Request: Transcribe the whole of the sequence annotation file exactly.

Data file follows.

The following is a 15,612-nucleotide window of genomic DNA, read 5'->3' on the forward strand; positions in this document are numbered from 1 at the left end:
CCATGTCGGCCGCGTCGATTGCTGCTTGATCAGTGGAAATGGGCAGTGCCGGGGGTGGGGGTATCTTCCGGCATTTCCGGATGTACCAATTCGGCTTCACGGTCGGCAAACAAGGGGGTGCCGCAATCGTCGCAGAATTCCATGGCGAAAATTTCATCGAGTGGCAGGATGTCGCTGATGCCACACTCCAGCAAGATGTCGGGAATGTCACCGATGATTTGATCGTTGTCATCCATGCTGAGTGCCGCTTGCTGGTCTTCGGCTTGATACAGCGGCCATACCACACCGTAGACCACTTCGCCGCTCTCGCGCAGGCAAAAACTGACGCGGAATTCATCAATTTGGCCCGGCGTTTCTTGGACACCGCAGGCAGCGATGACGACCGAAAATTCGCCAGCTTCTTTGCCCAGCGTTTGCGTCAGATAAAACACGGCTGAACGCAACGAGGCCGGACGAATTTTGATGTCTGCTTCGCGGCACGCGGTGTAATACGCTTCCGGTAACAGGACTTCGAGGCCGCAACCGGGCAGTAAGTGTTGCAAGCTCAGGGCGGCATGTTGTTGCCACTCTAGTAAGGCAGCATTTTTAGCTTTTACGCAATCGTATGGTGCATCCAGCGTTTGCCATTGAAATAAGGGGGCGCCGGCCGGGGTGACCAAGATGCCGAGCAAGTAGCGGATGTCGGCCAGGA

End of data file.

The following is a 15,612-nucleotide window of genomic DNA, read 5'->3' on the forward strand; positions in this document are numbered from 1 at the left end:
CCATGTCGGCCGCGTCGATTGCTGCTTGATCAGTGGAAATGGGCAGTGCCGGGGGTGGGGGTATCTTCCGGCATTTCCGGATGTACCAATTCGGCTTCACGGTCGGCAAACAAGGGGGTGCCGCAATCGTCGCAGAATTCCATGGCGAAAATTTCATCGAGTGGCAGGATGTCGCTGATGCCACACTCCAGCAAGATGTCGGGAATGTCACCGATGATTTGATCGTTGTCATCCATGCTGAGTGCCGCTTGCTGGTCTTCGGCTTGATACAGCGGCCATACCACACCGTAGACCACTTCGCCGCTCTCGCGCAGGCAAAAACTGACGCGGAATTCATCAATTTGGCCCGGCGTTTCTTGGACACCGCAGGCAGCGATGACGACCGAAAATTCGCCAGCTTCTTTGCCCAGCGTTTGCGTCAGATAAAACACGGCTGAACGCAACGAGGCCGGACGAATTTTGATGTCTGCTTCGCGGCACGCGGTGTAATACGCTTCCGGTAACAGGACTTCGAGGCCGCAACCGGGCAGTAAGTGTTGCAAGCTCAGGGCGGCATGTTGTTGCCACTCTAGTAAGGCAGCATTTTTAGCTTTTACGCAATCGTATGGTGCATCCAGCGTTTGCCATTGAAATAAGGGGGCGCCGGCCGGGGTGACCAAGATGCCGAGCAAGTAGCGGATGTCGGCCAGGA